If it could be demonstrated that any complex organ existed, which could not possibly have been formed by numerous, successive, slight modifications, my theory would absolutely break down. But I can find out no such case. No doubt many organs exist of which we do not know the transitional grades, more especially if we look to much-isolated species, round which, according to my theory, there has been much extinction. Or again, if we look to an organ common to all the members of a large class, for in this latter case the organ must have been first formed at an extremely remote period, since which all the many members of the class have been developed; and in order to discover the early transitional grades through which the organ has passed, we should have to look to very ancient ancestral forms, long since become extinct.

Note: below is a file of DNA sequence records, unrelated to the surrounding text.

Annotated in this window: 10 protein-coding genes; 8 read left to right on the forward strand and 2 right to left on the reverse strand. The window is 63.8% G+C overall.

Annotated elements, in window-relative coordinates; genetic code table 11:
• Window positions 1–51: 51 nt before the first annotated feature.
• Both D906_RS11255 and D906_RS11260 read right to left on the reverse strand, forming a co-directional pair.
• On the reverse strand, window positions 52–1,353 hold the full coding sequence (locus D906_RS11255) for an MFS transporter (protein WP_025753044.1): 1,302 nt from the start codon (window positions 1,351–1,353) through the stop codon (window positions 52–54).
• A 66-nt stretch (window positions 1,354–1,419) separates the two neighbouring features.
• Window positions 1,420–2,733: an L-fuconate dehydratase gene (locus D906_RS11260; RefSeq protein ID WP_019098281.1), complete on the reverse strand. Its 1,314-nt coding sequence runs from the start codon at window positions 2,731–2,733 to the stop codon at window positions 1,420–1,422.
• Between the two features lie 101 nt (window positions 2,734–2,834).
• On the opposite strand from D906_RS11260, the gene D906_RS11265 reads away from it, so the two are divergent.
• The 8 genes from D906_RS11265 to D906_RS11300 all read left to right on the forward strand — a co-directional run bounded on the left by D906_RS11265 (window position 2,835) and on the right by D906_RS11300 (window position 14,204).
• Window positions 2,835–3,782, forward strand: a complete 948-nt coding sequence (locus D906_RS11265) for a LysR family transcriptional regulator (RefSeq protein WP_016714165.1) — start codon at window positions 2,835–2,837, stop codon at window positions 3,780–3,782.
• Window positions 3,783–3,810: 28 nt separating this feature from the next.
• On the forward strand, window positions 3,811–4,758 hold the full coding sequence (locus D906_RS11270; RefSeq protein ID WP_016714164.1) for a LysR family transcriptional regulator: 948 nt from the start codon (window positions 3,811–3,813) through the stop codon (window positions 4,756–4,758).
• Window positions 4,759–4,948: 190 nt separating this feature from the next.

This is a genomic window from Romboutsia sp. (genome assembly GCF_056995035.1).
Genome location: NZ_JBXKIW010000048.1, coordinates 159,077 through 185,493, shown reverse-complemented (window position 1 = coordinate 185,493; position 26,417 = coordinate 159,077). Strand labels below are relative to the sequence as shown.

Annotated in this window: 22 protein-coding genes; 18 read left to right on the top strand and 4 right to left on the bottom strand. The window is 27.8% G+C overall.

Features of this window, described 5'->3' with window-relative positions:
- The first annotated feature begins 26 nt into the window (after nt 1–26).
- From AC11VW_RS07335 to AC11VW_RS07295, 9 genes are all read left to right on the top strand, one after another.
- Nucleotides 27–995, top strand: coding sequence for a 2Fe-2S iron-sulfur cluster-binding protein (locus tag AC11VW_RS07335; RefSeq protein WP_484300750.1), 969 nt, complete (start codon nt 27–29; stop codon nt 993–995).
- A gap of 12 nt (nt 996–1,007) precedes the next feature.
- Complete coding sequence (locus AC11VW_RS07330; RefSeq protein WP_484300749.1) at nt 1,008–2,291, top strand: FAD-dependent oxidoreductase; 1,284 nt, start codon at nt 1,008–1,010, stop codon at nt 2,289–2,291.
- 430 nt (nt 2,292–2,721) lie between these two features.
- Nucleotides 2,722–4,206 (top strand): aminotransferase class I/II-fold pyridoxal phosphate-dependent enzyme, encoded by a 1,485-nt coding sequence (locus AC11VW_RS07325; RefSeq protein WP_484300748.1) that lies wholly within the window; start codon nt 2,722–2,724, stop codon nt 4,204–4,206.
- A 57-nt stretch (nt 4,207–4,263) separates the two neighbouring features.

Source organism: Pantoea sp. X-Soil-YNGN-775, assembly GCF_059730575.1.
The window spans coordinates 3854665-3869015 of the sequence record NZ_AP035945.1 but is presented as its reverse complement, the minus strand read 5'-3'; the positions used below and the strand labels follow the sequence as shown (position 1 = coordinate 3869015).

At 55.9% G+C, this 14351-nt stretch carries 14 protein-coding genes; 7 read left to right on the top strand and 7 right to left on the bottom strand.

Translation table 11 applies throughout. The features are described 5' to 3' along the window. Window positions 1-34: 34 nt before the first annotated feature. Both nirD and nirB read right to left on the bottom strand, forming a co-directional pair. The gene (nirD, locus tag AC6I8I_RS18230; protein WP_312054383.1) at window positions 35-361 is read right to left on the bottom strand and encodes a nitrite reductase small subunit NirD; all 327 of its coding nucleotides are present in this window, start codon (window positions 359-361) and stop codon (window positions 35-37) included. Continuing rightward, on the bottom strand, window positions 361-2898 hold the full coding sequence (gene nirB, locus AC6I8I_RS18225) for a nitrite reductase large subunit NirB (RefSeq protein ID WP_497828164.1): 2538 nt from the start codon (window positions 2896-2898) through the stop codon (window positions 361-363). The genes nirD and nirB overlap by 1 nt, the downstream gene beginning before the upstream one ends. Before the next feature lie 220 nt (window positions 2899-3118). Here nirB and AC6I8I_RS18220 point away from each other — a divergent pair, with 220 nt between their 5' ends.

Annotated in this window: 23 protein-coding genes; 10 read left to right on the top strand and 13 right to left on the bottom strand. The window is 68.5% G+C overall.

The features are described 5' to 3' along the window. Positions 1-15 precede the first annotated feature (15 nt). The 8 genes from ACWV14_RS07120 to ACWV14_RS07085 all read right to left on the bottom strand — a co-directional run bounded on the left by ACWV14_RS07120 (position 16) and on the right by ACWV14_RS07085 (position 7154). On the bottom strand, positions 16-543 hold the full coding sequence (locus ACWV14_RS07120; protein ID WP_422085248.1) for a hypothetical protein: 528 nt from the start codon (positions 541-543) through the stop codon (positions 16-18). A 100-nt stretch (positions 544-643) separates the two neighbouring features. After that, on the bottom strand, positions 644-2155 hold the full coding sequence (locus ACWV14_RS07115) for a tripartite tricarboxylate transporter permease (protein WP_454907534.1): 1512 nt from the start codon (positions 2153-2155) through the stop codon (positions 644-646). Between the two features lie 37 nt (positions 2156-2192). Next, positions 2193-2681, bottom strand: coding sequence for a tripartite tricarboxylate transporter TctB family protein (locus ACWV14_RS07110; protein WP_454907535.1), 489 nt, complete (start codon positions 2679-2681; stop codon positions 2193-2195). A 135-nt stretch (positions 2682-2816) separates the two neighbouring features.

We should be extremely cautious in concluding that an organ could not have been formed by transitional gradations of some kind. Numerous cases could be given amongst the lower animals of the same organ performing at the same time wholly distinct functions; thus the alimentary canal respires, digests, and excretes in the larva of the dragon-fly and in the fish Cobites. In the Hydra, the animal may be turned inside out, and the exterior surface will then digest and the stomach respire. In such cases natural selection might easily specialise, if any advantage were thus gained, a part or organ, which had performed two functions, for one function alone, and thus wholly change its nature by insensible steps. Two distinct organs sometimes perform simultaneously the same function in the same individual; to give one instance, there are fish with gills or branchiae that breathe the air dissolved in the water, at the same time that they breathe free air in their swimbladders, this latter organ having a ductus pneumaticus for its supply, and being divided by highly vascular partitions. In these cases, one of the two organs might with ease be modified and perfected so as to perform all the work by itself, being aided during the process of modification by the other organ; and then this other organ might be modified for some other and quite distinct purpose, or be quite obliterated.